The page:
Modern transceiver ICs need a preamble of alternating 1's and 0's to bring in the bit-synchronizer in the receiver onto the correct bit rate. Preamble bit-rate must be same as message bit-rate. Mode1 specifies a 30μs preamble vs. 36μs data rate.
When these transceivers are receiving the idle channel noise, they are searching for preamble. Preamble is used by receiver to synchronize its own data sampling time to that of the remote transmitter. This is commonly known as CDR or Clock recovery. The synchronization method implemented in silicon will not function if preamble rate is different than data rate.
Some transceiver ICs have a method to bypass this synchronization method, where baseband data is asynchronous, without corresponding clock. With SX12xx transceiver devices, this is accomplished in “continuous” mode with bit-synchronizer off. Data can be handled by host microcontroller using timer peripheral, yet dependance on low PLL jitter (phase noise) is increased.
Because of this, Mode1 should only be considered for supporting legacy applications. All new designs should use Mode2, so transceivers can be used as they were intended.
STM32 devices have timer input capture with DMA channels, which make demodulating Mode1 signals possible under such adverse design misfortunes. Timer output compare can be used to generate transmitted data, with DMA used in circular mode in both RF receive (input capture), and RF transmit (output compare). DMA controller in circular generates interrupts when DMA is half done, and full (2nd half) done. This provides precise timing that is not heavily dependent on CPU execution speed or interrupt service latency.
For RF transmit, timer output compare pin is configured in toggle mode (
TIM_OCMode = TIM_OCMode_Toggle), generating signal to directly modulate
DATA pin on radio.
for RF receive, timer input capture is configured for input edge sensitivity of both edges (
TIM_ICPolarity = TIM_ICPolarity_BothEdge), which directly decodes
DATA pin on radio in RX mode. The primary downside being the need of CPU to service half and full DMA interrupts while searching for preamble from the background noise (MCU power consumption).
An artifact of both-edge input capture decoding is that its agnostic to data polarity, since all information is contained in Manchester timing (time between edges). On the transmitter side, this means extra attention is needed for data polarity adherence to standard.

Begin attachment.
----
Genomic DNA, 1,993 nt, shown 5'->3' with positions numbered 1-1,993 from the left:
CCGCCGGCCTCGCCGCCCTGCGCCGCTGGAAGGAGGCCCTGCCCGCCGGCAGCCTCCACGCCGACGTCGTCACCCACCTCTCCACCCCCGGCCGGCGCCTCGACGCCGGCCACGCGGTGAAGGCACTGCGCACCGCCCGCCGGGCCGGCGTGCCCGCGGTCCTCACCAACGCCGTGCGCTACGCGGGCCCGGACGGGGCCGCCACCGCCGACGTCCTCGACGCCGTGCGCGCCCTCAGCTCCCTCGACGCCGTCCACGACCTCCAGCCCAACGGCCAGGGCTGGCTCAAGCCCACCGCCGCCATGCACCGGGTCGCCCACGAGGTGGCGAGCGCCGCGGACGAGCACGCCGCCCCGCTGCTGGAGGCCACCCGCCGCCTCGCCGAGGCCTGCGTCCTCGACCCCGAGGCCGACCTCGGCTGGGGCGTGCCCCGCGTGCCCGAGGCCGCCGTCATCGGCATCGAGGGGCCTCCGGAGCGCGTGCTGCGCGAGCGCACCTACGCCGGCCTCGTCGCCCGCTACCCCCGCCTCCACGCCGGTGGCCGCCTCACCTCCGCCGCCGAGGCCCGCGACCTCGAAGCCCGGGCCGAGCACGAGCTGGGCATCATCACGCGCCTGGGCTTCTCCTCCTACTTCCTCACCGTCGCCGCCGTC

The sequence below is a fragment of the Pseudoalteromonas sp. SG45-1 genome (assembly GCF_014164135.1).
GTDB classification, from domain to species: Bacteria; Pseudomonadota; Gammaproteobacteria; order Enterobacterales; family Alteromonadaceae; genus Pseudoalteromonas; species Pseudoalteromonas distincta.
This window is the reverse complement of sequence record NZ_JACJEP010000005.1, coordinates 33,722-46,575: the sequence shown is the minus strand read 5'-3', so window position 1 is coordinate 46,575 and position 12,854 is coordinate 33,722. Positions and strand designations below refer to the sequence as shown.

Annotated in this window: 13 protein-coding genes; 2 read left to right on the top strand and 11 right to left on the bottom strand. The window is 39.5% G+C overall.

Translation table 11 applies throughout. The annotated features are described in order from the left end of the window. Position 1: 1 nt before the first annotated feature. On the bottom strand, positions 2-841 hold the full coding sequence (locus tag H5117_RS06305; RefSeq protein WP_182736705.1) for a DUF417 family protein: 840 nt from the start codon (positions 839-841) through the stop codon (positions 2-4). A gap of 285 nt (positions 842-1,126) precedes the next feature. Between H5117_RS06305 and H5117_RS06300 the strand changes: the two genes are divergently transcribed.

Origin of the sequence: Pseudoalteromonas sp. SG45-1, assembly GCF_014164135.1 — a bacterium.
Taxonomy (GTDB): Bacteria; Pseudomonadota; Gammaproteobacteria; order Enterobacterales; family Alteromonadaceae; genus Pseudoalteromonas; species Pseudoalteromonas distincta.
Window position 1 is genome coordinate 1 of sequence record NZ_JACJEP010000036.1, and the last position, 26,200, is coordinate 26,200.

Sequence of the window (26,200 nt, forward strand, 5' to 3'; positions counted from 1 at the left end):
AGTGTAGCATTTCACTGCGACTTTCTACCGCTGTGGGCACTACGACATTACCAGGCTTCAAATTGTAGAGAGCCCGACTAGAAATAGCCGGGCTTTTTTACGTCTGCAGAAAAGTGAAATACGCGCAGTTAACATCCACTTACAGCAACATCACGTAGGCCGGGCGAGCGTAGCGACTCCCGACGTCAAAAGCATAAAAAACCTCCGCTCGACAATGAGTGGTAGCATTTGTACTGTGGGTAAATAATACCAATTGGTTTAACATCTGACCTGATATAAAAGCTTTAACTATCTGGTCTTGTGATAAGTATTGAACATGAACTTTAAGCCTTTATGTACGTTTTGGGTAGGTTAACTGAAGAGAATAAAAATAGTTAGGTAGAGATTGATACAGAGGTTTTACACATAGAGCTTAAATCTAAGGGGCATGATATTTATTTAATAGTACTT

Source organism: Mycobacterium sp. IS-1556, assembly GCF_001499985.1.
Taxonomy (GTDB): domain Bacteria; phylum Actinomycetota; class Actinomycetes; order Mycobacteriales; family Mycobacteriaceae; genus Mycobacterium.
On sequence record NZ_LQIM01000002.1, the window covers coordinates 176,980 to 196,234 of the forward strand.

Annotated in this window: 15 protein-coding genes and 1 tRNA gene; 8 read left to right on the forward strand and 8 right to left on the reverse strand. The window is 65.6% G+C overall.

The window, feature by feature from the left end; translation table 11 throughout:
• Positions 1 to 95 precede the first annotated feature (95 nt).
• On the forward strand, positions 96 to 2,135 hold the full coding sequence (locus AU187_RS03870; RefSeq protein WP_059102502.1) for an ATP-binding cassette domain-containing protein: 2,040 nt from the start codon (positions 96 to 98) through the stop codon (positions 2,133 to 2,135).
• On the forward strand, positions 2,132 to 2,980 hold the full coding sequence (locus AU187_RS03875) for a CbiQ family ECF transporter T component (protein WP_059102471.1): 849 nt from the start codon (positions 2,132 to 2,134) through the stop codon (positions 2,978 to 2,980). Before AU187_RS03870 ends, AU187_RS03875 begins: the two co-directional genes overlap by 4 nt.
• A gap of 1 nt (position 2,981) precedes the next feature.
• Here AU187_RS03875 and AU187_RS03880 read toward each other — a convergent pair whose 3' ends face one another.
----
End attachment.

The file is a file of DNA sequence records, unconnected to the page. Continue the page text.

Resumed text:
In both transmit and receive, the same timer can be used with same DMA buffer, and same DMA channel. (this is half-duplex operation)
Using this reception architecture, another timer is needed to handle the case of low-level unmodulated carrier on the radio frequency. In this case, input-capture interrupts may cease due to lack of background noise. When a valid radio message is received, this extra timer will start to ensure the message is completely processed in the event that DMA interrupts have ceased.
While the primary purpose is to support Mode1 modulation, Mode2 modulation may also be supported simultaneously at the physical layer, which could be advantageous to aid in migration from the old deprecated standard, to the current standard.
CC430 has potentional for Mode1 operation by using Asynchronous Serial Operation, enabled by setting PKTCTRL0.PKT_FORMAT to 3. Timer_A is then used as baseband (de)modulator.
However, the DMA controller in MSP430 appears to only have an interrupt for transfer complete. DMA half-transfer interrupt is required for practical operation.
Asynchronous operation of radio with MSP430 would only be recommended if circular DMA is possible with separate half and full transfer interrupt flags.
Some assumptions must be made on Mode1 CRC (reference Code Fragment 5):
In the most general sense, CRC implementation must be considered from the perspective of a mathematician. Order of Transmitted CRC bits are considered as highest-order coefficients, and lowest-order. This ultimately dictates the bit-order of CRC compared to bit-order of message.
Different interpretations of these choices can lead to incompatible (non-standard) implementations.